Community Law Otago strives to provide legal support in a variety of ways to reach across the Otago community. A mix of media and volunteer clinics, staff travel and outreach clinics, and a 0800 number assists in maximising coverage.
(All of our operations have had to adapt to COVID 19 restrictions in the meantime).
Generally clinics are operated at the premises of Community Law Otago at varying times a week during the university year, using an appointment system at times to accommodate client’s other commitments and travel arrangements. We do try to make room for people to drop in at these open hours.
Over the summer holidays, clinics operate 3 or 4 times a week, depending on the number of volunteers available.
These clinics are staffed by rostered volunteers comprising any one of our volunteer lawyers and 7 of our 100 selected law students. The lawyer guides the student through the interviewing process, the legal research, formulating a client option plan, clarifying and rehearsing the advice to be given to the client.
Outreach clinics are operated by appropriately qualified staff, in cooperation with local community service providers who provide the premises, the advertising and the local knowledge.
The North Otago clinics operate once every 3 weeks, on a Tuesday morning, through the Citizen’s Advice Bureau’s legal advice roster – well positioned in Community House in the main street on Oamaru.
The Central Otago clinics operate in 7 centres throughout the region.
Community Law Otago is committed to working with Maori community and Maori service providers by:
• Supporting and facilitating appropriate solutions to individual and group legal needs.
• Building and maintaining strong relationships with tangata whenua, whānau, hapū and iwi.
• Building and maintaining strong relationships with marae, whānau ora providers, kaupapa Māori social service providers and mainstream organisations.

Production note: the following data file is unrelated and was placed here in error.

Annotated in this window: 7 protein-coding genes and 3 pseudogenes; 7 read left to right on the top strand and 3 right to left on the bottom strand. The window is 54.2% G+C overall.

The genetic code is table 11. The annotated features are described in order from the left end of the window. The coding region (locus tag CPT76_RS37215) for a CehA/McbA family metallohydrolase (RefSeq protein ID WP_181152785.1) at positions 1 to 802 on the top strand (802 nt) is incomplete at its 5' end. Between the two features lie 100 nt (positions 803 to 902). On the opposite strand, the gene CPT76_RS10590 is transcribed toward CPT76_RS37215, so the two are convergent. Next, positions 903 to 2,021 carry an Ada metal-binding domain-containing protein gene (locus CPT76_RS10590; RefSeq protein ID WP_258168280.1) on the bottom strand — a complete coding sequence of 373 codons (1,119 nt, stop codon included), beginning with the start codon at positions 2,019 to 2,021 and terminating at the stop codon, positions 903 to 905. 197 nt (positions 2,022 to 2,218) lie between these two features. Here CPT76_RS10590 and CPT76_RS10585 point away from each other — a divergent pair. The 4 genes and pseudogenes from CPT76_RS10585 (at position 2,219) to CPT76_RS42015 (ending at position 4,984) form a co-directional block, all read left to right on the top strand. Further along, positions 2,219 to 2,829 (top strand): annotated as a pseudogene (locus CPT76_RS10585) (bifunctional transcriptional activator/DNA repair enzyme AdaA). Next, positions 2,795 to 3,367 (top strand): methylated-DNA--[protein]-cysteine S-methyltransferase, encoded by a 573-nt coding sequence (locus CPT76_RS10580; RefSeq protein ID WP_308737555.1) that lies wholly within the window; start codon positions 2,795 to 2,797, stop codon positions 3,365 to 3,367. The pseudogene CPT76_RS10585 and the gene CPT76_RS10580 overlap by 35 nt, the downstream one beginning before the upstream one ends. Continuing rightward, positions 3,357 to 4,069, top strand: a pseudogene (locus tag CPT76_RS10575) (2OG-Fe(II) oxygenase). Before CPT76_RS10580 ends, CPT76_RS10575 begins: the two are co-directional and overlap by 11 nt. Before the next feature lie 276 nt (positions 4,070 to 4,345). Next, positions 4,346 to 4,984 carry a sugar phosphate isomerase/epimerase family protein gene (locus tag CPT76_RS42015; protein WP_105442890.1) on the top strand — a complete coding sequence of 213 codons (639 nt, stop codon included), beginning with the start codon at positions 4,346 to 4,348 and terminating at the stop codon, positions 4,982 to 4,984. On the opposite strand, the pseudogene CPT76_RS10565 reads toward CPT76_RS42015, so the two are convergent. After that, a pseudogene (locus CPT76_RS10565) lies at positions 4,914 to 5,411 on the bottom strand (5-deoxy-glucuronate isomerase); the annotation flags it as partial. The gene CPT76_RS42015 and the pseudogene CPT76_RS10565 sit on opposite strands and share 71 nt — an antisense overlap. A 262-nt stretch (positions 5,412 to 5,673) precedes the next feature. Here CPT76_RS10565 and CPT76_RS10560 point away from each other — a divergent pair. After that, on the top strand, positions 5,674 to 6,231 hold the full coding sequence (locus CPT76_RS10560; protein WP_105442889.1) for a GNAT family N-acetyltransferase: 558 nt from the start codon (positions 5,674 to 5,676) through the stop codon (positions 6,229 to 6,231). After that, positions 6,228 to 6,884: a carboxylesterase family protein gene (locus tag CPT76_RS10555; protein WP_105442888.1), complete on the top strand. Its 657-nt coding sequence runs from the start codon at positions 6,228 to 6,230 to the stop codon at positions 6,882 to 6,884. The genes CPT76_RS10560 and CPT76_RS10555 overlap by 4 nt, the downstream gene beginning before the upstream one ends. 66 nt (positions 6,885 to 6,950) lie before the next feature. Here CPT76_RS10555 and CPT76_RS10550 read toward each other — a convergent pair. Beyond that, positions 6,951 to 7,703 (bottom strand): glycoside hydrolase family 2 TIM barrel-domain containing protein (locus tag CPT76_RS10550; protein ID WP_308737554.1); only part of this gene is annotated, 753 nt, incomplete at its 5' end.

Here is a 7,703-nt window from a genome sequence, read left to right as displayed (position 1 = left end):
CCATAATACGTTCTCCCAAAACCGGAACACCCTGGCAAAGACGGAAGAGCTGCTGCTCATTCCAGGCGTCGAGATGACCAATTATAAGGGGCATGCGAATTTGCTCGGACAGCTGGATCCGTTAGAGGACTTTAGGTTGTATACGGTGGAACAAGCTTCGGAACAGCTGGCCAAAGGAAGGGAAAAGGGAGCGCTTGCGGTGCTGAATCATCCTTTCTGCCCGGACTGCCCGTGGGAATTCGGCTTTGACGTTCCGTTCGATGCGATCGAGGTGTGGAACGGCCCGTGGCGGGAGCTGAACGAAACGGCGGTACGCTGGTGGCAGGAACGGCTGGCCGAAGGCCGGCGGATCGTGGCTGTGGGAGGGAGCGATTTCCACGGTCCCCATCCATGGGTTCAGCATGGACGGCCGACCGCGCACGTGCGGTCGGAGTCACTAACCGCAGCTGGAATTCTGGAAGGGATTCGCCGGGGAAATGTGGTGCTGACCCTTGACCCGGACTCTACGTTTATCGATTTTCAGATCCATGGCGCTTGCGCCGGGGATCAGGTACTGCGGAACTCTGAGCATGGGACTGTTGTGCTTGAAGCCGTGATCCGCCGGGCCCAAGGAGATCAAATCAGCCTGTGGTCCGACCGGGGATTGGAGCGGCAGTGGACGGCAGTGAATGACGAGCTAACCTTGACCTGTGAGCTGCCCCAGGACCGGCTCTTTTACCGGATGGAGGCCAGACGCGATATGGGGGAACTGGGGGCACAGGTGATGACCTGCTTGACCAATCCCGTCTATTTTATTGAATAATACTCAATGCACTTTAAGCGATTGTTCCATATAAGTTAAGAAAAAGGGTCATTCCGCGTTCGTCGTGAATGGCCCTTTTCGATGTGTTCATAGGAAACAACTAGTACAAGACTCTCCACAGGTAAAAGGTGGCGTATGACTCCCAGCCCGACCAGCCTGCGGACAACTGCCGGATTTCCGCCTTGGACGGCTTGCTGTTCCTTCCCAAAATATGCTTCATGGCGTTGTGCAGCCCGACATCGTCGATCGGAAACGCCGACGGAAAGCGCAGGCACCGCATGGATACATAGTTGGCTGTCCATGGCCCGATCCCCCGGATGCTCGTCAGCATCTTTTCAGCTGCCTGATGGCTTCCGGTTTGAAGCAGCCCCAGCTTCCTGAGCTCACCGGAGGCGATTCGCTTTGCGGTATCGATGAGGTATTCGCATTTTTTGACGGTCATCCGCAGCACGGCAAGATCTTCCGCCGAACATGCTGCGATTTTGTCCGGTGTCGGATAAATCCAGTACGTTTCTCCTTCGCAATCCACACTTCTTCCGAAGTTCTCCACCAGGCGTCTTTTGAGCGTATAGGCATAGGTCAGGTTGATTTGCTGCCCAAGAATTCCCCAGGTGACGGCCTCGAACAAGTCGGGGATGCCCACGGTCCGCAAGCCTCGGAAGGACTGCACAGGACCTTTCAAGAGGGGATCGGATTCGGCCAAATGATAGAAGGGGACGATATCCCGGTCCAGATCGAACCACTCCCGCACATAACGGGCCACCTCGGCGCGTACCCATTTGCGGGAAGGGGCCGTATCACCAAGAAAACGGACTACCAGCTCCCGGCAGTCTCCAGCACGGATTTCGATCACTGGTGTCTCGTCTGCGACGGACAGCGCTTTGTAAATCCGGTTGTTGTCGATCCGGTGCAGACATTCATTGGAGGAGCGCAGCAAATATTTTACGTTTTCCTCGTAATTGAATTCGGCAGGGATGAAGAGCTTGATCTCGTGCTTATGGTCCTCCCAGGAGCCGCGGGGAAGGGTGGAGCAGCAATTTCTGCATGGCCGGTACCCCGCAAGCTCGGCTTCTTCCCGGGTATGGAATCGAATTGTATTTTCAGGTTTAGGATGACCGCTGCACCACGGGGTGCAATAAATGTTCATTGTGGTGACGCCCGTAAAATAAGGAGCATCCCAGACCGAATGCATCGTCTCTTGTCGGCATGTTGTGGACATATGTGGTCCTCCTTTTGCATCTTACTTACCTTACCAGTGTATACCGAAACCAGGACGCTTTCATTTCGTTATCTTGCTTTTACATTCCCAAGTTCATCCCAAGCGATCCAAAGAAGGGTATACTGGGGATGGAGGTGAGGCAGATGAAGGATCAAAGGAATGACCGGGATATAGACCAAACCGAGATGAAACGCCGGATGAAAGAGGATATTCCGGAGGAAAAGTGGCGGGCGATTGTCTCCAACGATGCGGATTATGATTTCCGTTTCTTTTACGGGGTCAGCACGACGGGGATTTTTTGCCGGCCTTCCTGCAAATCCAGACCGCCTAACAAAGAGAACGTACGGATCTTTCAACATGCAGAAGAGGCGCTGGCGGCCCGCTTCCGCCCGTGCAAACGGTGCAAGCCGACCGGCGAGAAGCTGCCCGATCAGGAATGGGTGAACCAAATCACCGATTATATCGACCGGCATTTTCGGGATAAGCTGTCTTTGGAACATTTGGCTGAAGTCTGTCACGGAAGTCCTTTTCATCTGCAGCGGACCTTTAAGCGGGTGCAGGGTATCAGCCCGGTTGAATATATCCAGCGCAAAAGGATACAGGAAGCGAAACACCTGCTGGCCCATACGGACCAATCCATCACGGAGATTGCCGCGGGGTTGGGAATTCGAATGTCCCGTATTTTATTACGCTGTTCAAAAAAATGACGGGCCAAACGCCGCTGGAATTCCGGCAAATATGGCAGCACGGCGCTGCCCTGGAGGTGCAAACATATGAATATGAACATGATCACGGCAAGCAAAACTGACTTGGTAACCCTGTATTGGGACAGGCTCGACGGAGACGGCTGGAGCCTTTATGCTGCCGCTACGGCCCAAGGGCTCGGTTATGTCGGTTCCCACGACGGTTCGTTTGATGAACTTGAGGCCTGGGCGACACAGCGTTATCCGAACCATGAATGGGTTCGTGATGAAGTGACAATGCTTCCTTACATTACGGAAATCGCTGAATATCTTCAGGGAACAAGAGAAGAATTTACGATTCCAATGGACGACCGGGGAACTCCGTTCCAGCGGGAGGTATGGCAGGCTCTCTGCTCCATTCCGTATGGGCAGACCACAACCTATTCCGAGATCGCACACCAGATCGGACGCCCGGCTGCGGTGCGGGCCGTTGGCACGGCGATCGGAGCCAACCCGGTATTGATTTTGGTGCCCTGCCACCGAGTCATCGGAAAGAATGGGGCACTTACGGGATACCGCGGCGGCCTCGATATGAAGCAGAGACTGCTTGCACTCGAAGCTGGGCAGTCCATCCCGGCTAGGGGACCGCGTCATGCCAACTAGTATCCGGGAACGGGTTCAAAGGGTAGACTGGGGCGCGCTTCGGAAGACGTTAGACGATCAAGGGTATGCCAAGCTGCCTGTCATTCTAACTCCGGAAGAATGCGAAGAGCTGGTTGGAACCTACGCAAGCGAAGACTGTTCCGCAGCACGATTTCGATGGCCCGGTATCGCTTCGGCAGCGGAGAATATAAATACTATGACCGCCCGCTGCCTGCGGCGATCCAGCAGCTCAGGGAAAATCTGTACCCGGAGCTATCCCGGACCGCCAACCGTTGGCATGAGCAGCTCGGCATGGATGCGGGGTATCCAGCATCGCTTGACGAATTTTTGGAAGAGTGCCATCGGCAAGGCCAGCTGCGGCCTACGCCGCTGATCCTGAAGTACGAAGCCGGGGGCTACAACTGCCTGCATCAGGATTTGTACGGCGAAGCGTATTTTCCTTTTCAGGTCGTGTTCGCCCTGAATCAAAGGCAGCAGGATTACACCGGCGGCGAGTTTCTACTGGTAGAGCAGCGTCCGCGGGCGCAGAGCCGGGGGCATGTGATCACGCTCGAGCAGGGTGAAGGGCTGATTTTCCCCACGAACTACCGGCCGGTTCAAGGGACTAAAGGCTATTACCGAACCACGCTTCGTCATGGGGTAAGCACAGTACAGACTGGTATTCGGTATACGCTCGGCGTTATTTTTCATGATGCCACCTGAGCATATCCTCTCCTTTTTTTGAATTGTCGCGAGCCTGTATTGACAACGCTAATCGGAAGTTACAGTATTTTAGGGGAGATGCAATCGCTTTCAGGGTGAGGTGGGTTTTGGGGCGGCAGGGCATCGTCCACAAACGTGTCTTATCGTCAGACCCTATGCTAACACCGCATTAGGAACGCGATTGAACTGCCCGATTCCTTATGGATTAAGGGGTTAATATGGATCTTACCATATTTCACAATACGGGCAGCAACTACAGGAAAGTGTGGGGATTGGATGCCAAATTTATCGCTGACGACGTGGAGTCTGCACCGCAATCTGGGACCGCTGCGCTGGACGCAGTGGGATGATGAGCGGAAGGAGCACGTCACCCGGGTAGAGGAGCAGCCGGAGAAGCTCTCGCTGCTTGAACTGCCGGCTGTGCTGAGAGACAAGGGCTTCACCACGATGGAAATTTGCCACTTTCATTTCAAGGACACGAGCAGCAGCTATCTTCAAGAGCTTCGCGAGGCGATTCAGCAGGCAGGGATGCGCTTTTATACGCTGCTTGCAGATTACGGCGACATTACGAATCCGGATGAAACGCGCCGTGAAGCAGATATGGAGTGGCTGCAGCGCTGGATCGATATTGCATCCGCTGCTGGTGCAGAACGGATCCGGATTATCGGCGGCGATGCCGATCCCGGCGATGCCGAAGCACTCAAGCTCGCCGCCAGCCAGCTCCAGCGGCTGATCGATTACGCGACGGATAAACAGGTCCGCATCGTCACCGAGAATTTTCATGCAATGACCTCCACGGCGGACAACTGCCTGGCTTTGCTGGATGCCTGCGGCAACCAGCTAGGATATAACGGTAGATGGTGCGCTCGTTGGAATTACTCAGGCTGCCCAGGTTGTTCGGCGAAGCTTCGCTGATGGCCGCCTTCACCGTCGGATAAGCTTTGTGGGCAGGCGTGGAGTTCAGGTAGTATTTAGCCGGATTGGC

• Researching systemic issues in our region and advocating for law reform where appropriate.
• Employing a ‘go to’ person to facilitate quickly obtained, reliable and accurate legal advice and assistance from Community Law Otago to Maori community.CLO has a responsibility for developing and delivering legal education to Māori. This responsibility includes:
• Planning, developing and delivering our legal education programme.
• Developing innovative and effective education resources.
We are also have developed a “Quick Access Service” for front line workers in local community social service organisations, to enable staff to ‘red flag’ legal issues that may need legal assistance and support before they escalate
From the CLO Annual Report:
Positive support was expressed by users and community of law centres and their work, and their understanding of the difficulties in resourcing and capabilities law centres were facing.
The continuing arrangements with the major New Zealand banks to donate to Centres some of the interest they collect from lawyers’ Trust Accounts, assisted with creating a buffer against uncertainty, and the ‘top up’ received by the government in the May 2020 Budget enabled an immediate expansion in rural services, which had languished due to funding constraints and resources.
Our core group of volunteer lawyers and students are central to the operations of Community Law Otago, providing practical legal advice to the members of the public who seek our services.
Their input is invaluable, and without them, the Law Centre’s capacity for client contact in the community would be severely diminished.
Collaboration and relationships within the Otago community is of paramount importance, and we thank those in the Law Faculty and the community – funders, advisers, pro bono contributors and community groups for their support in helping Community Law Otago continue to do the work that it does.
Thank you to the staff for their unstinting commitment to Community Law Otago’s Kaupapa, and the constant reflection of practice and systems to enhance the organisation’s reach into community to those in need of legal assistance.